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Canku Ota

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(Many Paths)

An Online Newsletter Celebrating Native America


May 17, 2003 - Issue 87


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History of the Ottawa and Chippewa Indians of Michigan
Chapter Twelve
by ANDREW J. BLACKBIRD, Late U.S. Interpreter, Harbor Springs, Emmet Co., Mich.
credits: submitted by Timm Severud (Ondamitag)

The Present Condition of the Indians of this State

Some histories have been written by white men of events since the Ottawa and Chippewa Indians came in contact with white people in this part of the country, but here is given the history of this race of Indians before that time. This account of the Ottawa and Chippewa Indians is of as much interest to every inquirer into the histories of nations, as that of any other people; and all philanthropic people, and those who are endeavoring to enlighten and Christianize the Indians, will fee deeply interested in becoming acquainted with the past history as well as the present condition of these once numerous and warlike people. There are now but comparatively few living in the State of Michigan, trying to become civilized and to imitate their white neighbors in agricultural industries and other civilized labors. The greater part of them are being Christianized and are members of various Christian churches of the country, erecting houses of worship with their own hands in which to worship the true God in spirit and in truth. A few of them are becoming native preachers and expounders of the Gospel.

A treaty was concluded in the city of Washington in the year 1836, to which my people--the Ottawa and Chippewa--were unwilling parties, but they were compelled to sign blindly and ignorant of the true spirit of the treaty and the true import of some of its conditions. They thought when signing the treaty that they were securing reservations of lands in different localities as permanent homes for themselves and their children in the future; but before six months had elapsed from the time of signing this treaty, or soon after it had been put in pamphlet form so that all persons could read it and know its terms, they were told by their white neighbors that their reservations of land would expire in five years, instead of being perpetual, as they believed. At the end of this time, they would be compelled to leave their homes, at if they should refuse they would, be driven at the point of the bayonet into a strange land, where, as is almost always the case, more than one-half would die before they could be acclimated. At this most startling intelligence more than half of my people fled into Canada; fled to the protection of the British government; fled, many of them, even before receiving a single copper of the promised annuities; fled to a latitude like that in which they had been accustomed to live. The balance of them determined to remain and await whatever the consequences might be, and receive the annuities, which they were promised for twenty years. But fortunately their expulsion from the State was suddenly stayed, in the years 1850 and '51. By the kindness of the people of the State of Michigan, they were adopted as citizens and made equal in rights with their white neighbors. Their voice was to be recognized in the ballot box in every election; and I thought, this is what ought to be, for the same God who created the white man created the red man of the forest, and therefore they are equally entitled to the benefits of civilization, education and Christianity.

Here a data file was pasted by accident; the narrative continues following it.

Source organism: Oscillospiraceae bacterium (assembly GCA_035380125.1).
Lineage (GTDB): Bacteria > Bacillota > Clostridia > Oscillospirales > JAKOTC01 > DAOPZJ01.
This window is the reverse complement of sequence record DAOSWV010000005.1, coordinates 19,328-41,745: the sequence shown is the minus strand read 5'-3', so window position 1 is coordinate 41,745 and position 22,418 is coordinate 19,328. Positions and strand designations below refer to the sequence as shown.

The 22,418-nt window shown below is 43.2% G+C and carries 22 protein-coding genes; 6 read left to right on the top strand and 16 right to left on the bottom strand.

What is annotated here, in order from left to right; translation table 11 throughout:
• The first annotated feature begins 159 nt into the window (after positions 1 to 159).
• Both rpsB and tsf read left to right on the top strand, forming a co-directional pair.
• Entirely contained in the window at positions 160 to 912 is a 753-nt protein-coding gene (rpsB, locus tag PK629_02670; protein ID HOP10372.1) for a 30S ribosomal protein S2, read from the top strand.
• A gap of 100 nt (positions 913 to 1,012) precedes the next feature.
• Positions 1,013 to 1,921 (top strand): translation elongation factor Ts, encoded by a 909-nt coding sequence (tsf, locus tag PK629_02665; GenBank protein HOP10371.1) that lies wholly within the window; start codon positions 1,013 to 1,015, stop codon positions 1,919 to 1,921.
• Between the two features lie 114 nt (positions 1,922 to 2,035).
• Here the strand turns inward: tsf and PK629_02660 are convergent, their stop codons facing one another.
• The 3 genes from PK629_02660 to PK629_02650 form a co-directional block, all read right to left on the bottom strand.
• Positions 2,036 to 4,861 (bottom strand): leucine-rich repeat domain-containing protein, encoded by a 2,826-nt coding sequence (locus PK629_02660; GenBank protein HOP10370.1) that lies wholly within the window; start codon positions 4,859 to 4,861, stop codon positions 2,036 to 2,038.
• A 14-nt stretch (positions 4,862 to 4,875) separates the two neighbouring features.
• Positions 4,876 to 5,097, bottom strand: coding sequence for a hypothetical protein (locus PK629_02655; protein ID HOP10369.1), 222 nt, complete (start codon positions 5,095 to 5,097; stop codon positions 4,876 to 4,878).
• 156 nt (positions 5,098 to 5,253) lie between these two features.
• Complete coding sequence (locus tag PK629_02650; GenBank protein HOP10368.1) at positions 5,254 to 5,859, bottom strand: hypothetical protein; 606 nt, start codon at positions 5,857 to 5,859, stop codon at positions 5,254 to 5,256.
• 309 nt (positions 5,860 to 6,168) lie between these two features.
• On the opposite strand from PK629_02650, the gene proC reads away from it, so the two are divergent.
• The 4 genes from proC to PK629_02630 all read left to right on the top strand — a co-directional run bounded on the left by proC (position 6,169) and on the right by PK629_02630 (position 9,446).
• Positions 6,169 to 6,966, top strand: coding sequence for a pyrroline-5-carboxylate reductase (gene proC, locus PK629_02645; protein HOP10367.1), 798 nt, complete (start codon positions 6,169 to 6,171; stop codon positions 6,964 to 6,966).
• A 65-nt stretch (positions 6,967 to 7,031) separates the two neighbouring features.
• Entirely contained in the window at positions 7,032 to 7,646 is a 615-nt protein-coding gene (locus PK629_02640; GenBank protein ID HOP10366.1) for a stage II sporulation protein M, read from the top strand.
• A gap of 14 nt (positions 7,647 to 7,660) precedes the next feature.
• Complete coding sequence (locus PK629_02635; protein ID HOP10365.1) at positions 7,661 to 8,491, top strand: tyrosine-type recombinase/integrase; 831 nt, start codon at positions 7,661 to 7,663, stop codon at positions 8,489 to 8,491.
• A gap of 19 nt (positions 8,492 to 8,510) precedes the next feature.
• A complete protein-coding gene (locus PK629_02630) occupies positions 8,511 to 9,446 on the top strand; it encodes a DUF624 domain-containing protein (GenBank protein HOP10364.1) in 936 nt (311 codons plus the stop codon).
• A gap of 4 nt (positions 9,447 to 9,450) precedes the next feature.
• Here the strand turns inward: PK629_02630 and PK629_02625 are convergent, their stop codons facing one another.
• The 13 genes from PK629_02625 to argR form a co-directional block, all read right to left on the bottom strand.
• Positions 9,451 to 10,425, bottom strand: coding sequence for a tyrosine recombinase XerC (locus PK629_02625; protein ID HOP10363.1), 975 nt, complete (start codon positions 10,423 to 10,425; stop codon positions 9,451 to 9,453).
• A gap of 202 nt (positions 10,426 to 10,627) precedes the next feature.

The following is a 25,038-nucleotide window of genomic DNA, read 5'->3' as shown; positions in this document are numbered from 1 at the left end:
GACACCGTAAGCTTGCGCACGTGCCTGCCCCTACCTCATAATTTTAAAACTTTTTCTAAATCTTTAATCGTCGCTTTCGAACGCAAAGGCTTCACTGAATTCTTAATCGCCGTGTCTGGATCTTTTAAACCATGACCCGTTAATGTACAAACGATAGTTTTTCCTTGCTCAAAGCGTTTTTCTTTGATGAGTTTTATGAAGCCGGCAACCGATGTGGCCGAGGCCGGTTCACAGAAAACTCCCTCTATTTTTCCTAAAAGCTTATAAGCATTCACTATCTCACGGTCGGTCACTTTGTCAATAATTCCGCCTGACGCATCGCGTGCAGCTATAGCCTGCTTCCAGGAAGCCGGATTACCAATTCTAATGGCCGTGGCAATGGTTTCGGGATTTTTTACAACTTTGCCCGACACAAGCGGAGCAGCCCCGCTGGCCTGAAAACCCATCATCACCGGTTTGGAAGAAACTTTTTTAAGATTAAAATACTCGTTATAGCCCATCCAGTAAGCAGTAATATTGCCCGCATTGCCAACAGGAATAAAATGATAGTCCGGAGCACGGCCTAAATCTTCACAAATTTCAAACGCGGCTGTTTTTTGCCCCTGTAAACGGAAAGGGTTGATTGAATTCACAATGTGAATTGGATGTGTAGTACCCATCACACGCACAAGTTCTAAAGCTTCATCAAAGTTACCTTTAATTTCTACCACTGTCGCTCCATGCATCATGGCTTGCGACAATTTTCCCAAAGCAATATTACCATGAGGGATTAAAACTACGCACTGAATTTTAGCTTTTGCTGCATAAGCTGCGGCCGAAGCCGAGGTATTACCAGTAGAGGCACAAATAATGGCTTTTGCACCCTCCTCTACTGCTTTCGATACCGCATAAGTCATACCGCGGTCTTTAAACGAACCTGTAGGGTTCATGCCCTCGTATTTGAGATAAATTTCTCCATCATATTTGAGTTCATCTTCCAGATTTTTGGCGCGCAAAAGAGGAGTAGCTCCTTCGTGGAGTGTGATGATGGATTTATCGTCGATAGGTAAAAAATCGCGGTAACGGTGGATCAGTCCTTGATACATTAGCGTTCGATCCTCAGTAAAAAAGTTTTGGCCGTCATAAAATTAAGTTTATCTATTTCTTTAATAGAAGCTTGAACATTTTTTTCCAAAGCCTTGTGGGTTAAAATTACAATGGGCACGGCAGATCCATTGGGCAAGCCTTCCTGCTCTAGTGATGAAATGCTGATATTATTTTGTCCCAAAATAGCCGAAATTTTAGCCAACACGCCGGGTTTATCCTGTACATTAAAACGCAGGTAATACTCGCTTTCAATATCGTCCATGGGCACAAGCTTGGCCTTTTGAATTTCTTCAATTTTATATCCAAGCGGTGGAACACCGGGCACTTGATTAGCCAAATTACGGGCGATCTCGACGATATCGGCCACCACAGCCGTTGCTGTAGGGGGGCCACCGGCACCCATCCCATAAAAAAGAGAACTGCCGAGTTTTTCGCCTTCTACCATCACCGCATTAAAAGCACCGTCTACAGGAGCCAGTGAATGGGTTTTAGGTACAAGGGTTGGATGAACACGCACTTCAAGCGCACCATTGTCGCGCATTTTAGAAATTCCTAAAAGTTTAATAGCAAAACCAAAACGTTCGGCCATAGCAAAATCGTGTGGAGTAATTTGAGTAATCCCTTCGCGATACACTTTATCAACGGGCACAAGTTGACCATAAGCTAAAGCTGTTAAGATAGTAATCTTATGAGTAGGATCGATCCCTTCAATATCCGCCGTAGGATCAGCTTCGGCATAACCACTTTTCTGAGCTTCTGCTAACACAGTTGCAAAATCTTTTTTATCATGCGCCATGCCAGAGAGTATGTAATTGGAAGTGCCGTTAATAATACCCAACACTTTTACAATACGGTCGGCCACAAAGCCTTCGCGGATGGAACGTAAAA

At the time I was one of the principal ones who advocated this cause, for I had already received a partial education, and in my understanding of this matter, I thought that was the only salvation of my people from being sent off to the west of the Mississippi. In laboring for this object, I suffered very great hardship and many struggles, but was at last successful.

But in order that my people can enjoy every privilege of civilization, they must be thoroughly educated; they must become acquainted with the arts and sciences, as well as the white man. Soon as the Indian youths receive an education, they should be allowed to have some employment among the whites, in order to encourage them in the pursuits of civilization and to exercise their ability according to the means and extent of their education, instead of being a class of persons continually persecuted and cheated and robbed of their little possessions. They should have been educated amongst the civilized communities in order to learn the manners and customs of the white people. If this method could have been pursued in the first instance, the aborigines of this country would have secured all the advantages of civilization, education and Christianity. This was my plan and my proposition at the council of Detroit, in the treaty of 1855, as there was quite a large sum of money set apart and appropriated by the Government for the education of Indian youth of the Ottawa and Chippewa Indians of Michigan, and I made the propositions at this council that the sum for that purpose be retained in the hands of the Government solely to pay for the education of those Indians youths who should be educated in a civilized community, instead of committing this sum of money to the hands of the preachers and teachers in the missions among the Ottawas and Chippewas. If my plan could have been adopted, even as late as thirty-two years ago, we should have had, by this time, many well-educated Indians in this State, and probably some good farmers, and perhaps some noted professors of sciences would have been developed and consequently happiness, blessings and prosperity would have been everywhere among the aborigines of the State of Michigan.

Chapter 11

Chapter 13

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